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When Being Cheap Costs A Fortune

being cheap costs a fortune

  In my day job, I’ve seen and heard some pretty amazing things. Some inspire me. Some make me smile. Some are down right tragic. It’s funny how a routine eye exam can bring up so many different topics of conversations, but one patient I saw last week was a sure reminder about spending money wisely. She certainly could be the poster child for when being cheap costs a fortune. I don’t claim to be an expert on health insurance, but I can usually look at a patient file and see when something doesn’t make sense. Most people over the age of 65 have Medicare Part A and B. Part A covers hospitalizations and doesn’t have a monthly premium if you paid Medicare taxes during working years. Part B covers doctor visits and outpatient care and costs $104.90 each month for people who are married and have family income less than $170,000 per year or for individuals making less than $85,000 per year. The $104.90 is deducted from social security payments unless you decline coverage. Medicare is the best deal going in health care if you ask me. The Cost of Being Cheap This patient was 71 years old, and ...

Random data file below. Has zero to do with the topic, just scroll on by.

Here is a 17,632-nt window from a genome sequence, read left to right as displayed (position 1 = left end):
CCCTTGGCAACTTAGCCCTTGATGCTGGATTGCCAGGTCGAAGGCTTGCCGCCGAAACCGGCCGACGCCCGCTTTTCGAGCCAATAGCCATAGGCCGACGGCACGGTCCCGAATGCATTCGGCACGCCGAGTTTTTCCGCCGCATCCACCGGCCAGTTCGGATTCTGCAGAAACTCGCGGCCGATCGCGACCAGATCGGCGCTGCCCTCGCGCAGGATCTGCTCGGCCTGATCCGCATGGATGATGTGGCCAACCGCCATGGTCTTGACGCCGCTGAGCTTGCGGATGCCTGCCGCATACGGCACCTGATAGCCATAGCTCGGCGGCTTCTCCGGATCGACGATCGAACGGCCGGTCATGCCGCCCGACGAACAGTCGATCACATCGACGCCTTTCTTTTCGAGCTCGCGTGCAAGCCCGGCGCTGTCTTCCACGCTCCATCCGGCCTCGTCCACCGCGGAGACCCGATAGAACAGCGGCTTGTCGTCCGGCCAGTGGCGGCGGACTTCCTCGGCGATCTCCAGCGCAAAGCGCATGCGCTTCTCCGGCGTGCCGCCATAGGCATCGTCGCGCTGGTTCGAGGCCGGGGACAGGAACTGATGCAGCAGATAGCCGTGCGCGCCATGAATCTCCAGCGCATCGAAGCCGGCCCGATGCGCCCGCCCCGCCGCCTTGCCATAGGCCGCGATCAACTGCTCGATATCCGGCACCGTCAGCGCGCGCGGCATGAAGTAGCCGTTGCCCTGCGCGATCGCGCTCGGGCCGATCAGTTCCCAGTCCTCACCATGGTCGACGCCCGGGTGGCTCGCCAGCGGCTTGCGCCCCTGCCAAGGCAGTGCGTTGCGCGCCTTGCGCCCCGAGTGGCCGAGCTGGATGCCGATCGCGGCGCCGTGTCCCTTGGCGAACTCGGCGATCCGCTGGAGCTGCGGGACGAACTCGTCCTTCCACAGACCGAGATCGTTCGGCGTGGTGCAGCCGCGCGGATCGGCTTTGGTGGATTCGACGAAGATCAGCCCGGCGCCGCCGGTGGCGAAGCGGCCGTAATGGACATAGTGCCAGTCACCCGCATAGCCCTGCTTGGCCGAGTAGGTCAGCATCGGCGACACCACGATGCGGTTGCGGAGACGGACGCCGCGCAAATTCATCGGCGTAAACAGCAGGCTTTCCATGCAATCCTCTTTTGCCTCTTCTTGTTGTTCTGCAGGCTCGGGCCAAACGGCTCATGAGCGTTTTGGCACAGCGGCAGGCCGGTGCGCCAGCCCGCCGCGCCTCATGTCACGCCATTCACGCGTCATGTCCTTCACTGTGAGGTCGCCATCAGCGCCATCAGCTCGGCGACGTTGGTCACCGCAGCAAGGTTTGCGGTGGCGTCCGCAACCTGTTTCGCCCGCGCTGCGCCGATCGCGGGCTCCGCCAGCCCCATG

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New and Exciting Tools To Help With Budgeting and Saving Money

Weekend at Canyonlands National Park

It’s been a crazy week and I’m really glad it’s Friday. Our latest rental property project is all done and we already have a tenant. All that is holding us back is the final inspection. Somehow the city doesn’t seem to realize that another day of delay means less dollars in my pocket, but what can you do? Since I’m not making any extra rental money today, maybe I can save a bit with some new and exciting tools to help with budgeting and saving money. Personal Capital Now Has Budgeting   I have been using Personal Capital for over a year now, and I really like their interface that gives me the ability to check all my accounts at once. I used Mint in the past, and like it as well, but Personal Capital is much, much better for tracking investments because it gives a terrific breakdown of account balances, portfolio allocations, and fees being charged. One big complaint about Personal Capital was that it didn’t offer a budgeting tool. Of course, you can do one on your own or use another website, but who wants to log in to a million different places? Well, Personal Capital got the ...

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Ways Renters Can Save Money

ways to save money when renting a house